Other factors correlating with MoM implant failure include (1) gender: female patients demonstrate a higher risk of implant failure ; (2) size of the femoral ball: smaller femoral head sizes correlate with increased failure rates because of concentrated load and compromised wear properties compared with larger head sizes ; and (3) age: patients less than 40 years of age have increased rates of revision likely due to higher levels of activity.


In patients presenting with adverse reaction to metal, clinical symptoms are often nonspecific. Most frequently, lateral hip pain or groin discomfort is present. Compressive neurovascular symptoms may result from a palpable mass. Because MoM implants may develop infection and loosening similar to MoPoly implants, the work-up should take into account the possibility of other complications besides reaction to metal. Although some inflammatory markers may be elevated in patients with adverse reactions to metal, normal or low erythrocyte sedimentation rate and C-reactive protein levels help exclude infection. Imaging plays an important early role in symptomatic patients with MoM implants and suspected reaction to metal. As experience grows, MR imaging is more frequently requested as a baseline study even in asymptomatic patients with MoM arthroplasties. Fig. 1 shows an algorithm proposed for the work-up, surveillance, and management of patients with MoM implants (see Fig. 1 ).




Fig. 1


Diagnostic algorithm for evaluation and treatment of patients with MoM hip arthroplasty.

MARS, metal artifact reduction sequence; Co, cobalt; Cr, chromium; ppb, parts per billion. ( Reprinted from Kwon YM, Jacobs JJ, Macdonald SJ, et al. Evidence-based understanding of management perils for metal-on-metal hip arthroplasty patients. J Arthroplasty 2012;27(Suppl 8):20–5; with permission from Elsevier.)


The imaging armamentarium can include several modalities, depending on local resources, preferences, and expertise. Radiographs demonstrate the alignment of components, osteolysis, fracture, and loosening. Subsidence and other positional changes can be followed accurately over time. Component orientation, including acetabular inclination, acetabular version, and femoral stem or peg position, can be better quantitated using CT or radiographic views that are carefully standardized. Although radiographs often show the complications of particle disease in MoPoly implants, they are typically unrevealing in MoM implants despite substantial adverse tissue reaction. Whereas particle disease is characterized by osteolysis, reaction to metal is characterized by pseudotumor and other soft tissue abnormalities that are undetectable by radiographic techniques. Ultrasound can demonstrate superficial fluid collections and soft tissues masses in reaction to metal, but the true extent of involvement can be impossible to gauge because of pathologic tissue distortion and spread of tissue reaction into deep, poorly visualized compartments of the thigh and pelvis. Recent data suggest that ultrasound underestimates the prevalence of adverse tissue reaction. CT is more commonly requested in the assessment of periprosthetic osteolysis in MoPoly arthroplasty than for the assessment of periarticular pseudotumor in MoM arthroplasty.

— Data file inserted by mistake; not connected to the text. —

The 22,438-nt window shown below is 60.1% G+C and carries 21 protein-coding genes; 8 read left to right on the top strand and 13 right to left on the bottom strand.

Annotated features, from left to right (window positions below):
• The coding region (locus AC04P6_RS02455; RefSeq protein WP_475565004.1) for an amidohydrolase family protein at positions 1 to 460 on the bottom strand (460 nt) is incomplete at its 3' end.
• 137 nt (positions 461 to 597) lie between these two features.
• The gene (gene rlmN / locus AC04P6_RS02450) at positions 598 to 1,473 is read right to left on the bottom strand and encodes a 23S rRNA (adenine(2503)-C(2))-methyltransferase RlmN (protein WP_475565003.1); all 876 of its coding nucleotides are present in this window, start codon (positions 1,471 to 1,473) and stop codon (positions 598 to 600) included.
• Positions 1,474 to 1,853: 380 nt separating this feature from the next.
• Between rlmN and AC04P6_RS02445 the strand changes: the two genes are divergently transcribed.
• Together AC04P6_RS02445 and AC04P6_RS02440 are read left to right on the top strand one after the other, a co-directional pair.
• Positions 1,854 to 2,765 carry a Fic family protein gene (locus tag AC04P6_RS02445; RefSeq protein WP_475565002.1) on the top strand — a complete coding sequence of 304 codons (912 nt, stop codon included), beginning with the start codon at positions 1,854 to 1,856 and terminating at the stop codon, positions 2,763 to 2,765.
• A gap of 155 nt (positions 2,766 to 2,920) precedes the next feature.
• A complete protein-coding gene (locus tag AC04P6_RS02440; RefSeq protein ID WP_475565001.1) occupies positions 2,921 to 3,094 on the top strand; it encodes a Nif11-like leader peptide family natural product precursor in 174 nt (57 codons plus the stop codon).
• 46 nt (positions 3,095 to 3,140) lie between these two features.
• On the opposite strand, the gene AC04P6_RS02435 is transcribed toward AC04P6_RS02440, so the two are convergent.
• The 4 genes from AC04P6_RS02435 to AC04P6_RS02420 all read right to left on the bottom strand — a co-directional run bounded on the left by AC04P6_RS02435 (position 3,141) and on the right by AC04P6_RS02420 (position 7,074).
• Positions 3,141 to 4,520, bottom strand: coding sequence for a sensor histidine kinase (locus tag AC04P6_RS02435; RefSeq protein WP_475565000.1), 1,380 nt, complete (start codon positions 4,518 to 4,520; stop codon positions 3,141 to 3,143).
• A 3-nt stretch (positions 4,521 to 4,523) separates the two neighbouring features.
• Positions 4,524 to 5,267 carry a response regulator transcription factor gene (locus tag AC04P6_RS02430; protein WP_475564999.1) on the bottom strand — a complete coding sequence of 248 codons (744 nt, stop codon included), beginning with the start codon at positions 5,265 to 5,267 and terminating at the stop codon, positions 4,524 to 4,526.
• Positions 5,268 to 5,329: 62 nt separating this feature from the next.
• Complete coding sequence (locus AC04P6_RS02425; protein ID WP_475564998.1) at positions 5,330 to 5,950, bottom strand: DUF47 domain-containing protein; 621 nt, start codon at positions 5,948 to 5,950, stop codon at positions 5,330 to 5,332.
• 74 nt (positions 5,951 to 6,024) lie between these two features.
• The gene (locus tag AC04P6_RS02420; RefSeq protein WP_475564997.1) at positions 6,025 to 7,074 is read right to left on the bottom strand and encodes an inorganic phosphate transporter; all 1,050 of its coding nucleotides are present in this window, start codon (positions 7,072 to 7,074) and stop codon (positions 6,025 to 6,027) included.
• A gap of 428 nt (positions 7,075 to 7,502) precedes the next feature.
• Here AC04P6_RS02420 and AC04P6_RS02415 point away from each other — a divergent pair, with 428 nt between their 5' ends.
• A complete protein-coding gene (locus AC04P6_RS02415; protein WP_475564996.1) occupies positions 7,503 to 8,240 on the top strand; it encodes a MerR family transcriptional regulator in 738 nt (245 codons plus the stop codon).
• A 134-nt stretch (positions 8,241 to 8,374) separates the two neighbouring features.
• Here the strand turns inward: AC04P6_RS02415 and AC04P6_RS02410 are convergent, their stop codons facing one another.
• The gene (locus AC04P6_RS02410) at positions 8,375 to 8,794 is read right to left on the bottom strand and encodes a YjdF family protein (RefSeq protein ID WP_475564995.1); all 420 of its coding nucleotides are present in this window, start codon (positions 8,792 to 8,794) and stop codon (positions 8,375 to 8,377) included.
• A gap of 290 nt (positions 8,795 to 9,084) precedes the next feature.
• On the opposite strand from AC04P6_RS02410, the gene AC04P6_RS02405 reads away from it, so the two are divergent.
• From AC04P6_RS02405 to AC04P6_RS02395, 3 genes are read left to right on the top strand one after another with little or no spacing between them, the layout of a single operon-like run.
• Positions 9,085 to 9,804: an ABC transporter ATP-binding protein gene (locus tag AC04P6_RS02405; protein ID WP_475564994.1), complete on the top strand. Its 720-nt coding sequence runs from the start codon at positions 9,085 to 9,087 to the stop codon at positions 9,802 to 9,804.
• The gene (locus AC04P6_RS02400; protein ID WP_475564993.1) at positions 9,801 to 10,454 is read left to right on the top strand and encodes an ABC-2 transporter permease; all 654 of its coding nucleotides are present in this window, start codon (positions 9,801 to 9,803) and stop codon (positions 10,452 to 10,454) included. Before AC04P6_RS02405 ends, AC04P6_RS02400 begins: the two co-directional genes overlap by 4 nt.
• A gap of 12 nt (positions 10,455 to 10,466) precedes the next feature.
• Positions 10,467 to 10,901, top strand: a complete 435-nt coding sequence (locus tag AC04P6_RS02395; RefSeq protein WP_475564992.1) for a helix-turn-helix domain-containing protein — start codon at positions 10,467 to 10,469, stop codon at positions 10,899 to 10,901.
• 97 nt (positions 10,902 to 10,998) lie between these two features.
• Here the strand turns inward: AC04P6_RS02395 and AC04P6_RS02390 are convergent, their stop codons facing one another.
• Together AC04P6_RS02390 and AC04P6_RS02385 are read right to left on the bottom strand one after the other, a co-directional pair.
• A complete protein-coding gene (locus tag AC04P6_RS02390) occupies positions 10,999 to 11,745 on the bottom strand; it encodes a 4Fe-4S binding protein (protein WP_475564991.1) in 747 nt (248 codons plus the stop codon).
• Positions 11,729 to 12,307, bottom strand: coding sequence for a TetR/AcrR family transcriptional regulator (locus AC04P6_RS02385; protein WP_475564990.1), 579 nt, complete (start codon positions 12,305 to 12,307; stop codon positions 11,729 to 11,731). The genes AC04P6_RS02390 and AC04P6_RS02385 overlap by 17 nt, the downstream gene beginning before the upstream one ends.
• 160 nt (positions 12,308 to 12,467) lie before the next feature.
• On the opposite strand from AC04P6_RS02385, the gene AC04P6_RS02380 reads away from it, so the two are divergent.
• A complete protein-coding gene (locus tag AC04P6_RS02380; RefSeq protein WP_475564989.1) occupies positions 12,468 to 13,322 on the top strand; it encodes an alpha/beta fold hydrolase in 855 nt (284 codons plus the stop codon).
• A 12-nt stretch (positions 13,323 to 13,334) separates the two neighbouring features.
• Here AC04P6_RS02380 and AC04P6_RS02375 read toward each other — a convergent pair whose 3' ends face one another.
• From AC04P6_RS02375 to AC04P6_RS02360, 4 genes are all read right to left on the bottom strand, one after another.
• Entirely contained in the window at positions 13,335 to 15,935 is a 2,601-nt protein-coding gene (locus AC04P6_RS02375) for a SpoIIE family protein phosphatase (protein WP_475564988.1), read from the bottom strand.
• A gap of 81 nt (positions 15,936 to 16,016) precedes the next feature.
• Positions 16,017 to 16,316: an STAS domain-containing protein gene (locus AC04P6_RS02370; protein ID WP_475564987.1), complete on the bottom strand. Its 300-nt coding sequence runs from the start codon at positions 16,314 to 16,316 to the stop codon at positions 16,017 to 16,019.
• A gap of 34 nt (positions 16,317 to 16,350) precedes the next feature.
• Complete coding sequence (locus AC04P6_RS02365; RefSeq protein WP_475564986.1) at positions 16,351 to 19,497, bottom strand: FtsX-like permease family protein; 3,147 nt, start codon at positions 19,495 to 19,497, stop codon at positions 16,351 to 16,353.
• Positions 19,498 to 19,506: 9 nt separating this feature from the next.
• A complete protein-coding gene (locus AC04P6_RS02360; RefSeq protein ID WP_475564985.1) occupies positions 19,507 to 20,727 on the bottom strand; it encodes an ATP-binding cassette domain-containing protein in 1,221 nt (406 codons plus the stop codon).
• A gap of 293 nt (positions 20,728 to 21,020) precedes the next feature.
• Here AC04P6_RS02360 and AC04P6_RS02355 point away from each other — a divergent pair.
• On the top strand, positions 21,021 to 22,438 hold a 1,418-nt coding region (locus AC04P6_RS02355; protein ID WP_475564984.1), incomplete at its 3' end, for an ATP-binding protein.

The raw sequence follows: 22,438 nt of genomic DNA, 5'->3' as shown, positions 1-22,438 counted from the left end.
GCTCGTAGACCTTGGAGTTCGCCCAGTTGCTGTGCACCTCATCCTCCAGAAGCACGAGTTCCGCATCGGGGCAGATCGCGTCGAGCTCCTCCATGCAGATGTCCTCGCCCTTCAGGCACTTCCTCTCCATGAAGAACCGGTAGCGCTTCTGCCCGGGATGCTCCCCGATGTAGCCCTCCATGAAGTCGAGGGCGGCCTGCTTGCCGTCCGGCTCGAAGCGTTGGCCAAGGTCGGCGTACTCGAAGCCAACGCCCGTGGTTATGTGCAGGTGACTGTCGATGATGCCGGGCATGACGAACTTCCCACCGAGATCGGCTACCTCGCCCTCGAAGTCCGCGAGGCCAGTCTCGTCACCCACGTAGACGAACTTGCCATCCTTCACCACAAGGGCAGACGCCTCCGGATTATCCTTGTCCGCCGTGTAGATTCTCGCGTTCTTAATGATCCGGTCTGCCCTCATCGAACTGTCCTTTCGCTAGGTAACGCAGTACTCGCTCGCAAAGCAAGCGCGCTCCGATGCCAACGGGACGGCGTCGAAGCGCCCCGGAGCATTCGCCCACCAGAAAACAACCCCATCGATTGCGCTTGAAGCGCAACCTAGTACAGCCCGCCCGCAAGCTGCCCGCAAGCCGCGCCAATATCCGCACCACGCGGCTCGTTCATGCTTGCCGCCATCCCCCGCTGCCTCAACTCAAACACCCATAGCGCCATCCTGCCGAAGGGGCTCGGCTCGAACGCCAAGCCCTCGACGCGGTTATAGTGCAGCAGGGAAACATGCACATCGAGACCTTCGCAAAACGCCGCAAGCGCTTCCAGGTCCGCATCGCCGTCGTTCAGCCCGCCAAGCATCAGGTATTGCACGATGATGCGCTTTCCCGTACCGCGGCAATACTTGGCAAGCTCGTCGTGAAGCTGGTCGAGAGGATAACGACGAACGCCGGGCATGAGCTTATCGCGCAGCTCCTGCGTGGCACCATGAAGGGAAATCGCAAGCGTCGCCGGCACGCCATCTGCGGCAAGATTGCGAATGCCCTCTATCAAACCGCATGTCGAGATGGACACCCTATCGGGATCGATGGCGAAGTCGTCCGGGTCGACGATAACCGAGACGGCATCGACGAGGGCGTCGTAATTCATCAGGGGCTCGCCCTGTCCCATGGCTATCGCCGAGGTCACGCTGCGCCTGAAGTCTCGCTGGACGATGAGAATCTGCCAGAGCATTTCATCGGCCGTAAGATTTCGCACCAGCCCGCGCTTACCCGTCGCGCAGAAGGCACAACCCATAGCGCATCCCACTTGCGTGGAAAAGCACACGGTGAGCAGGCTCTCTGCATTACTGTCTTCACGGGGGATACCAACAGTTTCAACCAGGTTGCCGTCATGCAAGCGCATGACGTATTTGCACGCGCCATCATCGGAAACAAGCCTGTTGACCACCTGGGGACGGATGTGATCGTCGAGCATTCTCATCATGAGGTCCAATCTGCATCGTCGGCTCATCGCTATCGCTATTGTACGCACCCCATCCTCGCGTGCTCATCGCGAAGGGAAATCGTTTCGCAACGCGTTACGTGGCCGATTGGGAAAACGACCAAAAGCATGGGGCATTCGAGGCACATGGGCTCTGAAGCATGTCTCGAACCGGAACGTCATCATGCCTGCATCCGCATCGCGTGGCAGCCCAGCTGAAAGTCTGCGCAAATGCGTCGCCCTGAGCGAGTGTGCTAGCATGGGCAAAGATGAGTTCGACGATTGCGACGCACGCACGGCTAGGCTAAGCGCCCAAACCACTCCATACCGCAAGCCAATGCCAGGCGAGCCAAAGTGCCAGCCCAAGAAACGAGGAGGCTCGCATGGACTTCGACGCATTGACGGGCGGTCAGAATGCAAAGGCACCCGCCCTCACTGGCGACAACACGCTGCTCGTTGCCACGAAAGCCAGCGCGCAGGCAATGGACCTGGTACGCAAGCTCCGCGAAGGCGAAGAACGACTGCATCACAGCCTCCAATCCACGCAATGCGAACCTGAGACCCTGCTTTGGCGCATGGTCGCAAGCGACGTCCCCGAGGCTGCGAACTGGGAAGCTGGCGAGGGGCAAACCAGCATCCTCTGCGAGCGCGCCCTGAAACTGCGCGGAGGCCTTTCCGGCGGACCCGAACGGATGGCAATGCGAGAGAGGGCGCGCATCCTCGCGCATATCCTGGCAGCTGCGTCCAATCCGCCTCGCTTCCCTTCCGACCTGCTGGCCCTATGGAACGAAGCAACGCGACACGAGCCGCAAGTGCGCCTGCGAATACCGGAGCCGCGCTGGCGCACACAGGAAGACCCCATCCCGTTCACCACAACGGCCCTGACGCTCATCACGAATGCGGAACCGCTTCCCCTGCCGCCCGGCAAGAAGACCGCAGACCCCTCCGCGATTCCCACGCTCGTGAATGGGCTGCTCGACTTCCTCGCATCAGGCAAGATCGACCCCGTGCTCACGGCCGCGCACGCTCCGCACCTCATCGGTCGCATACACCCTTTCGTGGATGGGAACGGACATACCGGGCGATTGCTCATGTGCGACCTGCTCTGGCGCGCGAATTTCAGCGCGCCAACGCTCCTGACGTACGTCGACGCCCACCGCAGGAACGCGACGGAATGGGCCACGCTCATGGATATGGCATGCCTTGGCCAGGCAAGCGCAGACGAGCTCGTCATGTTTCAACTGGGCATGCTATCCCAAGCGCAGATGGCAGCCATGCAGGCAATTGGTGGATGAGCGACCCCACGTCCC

MR imaging has an established role in the evaluation of patients with suspected reaction to metal despite severe susceptibility artifact created by the ferromagnetic properties of metallic implants. MR imaging effectiveness depends on the limitation of this artifact. Diagnostic images are more challenging to produce in MoM implants compared with MoPoly prostheses due to the increased metal mass and corresponding susceptibility ( Fig. 2 ).




Fig. 2


T1-weighted axial image of pelvis demonstrating greater artifact from MoM resurfacing arthroplasty component in right hip ( long arrows ) compared with artifact from MoPoly total hip component in left hip ( short arrows ).




Imaging technique


At the authors’ institution, the MoM MR imaging protocol includes 5 sequences. First, short tau inversion recovery (STIR) coronal and T1-weighted axial sequences are obtained through the entire pelvis. Subsequently, PD-weighted images are prescribed with a smaller field-of-view in 3 planes through the affected hip. To limit the susceptibility artifact from metal, routine MR sequences and parameters must be modified. Specific parameters are discussed later ( Table 1 ).



Table 1

Metal artifact reduction imaging protocol. Magnet = 1.5 Tesla. Coil = torso phased-array or appropriate combination of local coils


















































































Sequence Plane TR TE FOV Matrix Slice (mm) Skip (mm) NEX Echo Train TI Bandwidth
T1W TSE Pelvis axial 500–600 22 240 × 340 512 × 216 5 20% 3–4 6 350–400
STIR TSE Pelvis coronal 4100–4500 24 340 × 340 256 × 205 5 20% 2 9 150 200–300
PD TSE Hip axial 4200–4500 34 200 × 200 512 × 307 4 25% 3 20 350–400